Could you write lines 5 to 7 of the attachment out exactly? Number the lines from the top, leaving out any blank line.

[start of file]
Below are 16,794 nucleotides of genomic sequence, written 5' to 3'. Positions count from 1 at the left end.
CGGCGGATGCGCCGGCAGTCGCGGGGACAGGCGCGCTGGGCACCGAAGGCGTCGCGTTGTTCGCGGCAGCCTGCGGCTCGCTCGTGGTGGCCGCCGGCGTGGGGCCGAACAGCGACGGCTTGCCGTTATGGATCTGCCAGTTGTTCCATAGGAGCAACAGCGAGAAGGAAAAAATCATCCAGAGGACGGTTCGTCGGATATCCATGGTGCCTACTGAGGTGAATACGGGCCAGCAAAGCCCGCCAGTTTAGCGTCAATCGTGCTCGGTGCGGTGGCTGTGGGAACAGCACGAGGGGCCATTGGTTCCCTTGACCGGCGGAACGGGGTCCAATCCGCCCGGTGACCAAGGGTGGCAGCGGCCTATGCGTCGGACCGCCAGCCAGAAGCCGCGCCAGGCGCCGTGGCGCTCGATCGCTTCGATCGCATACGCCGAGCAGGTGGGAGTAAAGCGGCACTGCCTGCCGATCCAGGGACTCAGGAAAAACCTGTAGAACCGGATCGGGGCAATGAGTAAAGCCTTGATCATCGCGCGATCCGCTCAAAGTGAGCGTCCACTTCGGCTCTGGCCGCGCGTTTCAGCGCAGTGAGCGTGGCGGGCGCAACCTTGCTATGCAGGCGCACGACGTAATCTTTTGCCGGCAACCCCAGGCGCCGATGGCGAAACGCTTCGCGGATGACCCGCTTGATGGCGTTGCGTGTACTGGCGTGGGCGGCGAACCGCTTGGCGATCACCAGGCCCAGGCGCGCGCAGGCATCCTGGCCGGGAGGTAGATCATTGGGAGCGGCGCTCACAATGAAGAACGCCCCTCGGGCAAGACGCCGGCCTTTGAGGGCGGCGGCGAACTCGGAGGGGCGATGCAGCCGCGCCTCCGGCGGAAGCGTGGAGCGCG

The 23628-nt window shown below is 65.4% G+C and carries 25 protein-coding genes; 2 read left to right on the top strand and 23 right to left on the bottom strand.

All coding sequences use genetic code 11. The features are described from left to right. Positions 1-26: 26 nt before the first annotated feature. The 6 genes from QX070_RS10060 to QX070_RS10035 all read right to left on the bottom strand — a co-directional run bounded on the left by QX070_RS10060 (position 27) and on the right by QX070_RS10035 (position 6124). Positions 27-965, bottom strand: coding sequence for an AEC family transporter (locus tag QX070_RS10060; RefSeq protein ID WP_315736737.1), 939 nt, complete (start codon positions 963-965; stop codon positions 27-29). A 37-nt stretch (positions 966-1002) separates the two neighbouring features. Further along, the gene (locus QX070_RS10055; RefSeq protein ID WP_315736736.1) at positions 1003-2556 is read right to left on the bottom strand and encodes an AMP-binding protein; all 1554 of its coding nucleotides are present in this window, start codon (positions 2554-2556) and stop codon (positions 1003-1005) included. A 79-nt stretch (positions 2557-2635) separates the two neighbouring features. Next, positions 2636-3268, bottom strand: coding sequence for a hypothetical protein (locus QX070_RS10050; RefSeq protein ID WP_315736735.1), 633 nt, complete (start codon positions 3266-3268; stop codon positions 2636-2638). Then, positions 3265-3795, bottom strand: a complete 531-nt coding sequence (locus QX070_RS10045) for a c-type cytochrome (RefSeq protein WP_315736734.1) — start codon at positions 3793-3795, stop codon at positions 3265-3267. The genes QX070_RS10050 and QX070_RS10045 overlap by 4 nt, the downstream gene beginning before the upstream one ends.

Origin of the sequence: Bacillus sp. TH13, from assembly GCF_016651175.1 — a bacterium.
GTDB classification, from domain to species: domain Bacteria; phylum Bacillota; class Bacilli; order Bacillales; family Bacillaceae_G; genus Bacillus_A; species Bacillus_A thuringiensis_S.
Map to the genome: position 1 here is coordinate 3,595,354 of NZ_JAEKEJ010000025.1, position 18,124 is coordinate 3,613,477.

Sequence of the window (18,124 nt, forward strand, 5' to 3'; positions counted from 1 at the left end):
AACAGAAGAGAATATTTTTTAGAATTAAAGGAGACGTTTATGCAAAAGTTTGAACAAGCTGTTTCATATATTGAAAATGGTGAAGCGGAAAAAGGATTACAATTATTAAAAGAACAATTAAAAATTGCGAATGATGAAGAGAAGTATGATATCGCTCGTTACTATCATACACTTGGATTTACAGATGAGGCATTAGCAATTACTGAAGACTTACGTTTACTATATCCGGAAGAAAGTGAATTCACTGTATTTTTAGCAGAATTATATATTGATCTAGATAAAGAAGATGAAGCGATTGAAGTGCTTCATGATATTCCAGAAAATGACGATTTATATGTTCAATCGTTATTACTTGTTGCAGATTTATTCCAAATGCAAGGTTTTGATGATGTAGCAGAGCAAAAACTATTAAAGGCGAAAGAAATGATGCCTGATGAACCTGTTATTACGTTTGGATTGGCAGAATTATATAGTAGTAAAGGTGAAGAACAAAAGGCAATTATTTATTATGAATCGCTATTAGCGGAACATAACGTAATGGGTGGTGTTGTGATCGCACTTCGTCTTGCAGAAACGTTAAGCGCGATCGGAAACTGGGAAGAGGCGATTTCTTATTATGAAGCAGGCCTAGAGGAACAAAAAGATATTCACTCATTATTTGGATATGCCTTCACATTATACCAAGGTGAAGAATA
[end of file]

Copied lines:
Origin of the sequence: Bacillus sp. TH13, from assembly GCF_016651175.1 — a bacterium.
GTDB classification, from domain to species: domain Bacteria; phylum Bacillota; class Bacilli; order Bacillales; family Bacillaceae_G; genus Bacillus_A; species Bacillus_A thuringiensis_S.
Map to the genome: position 1 here is coordinate 3,595,354 of NZ_JAEKEJ010000025.1, position 18,124 is coordinate 3,613,477.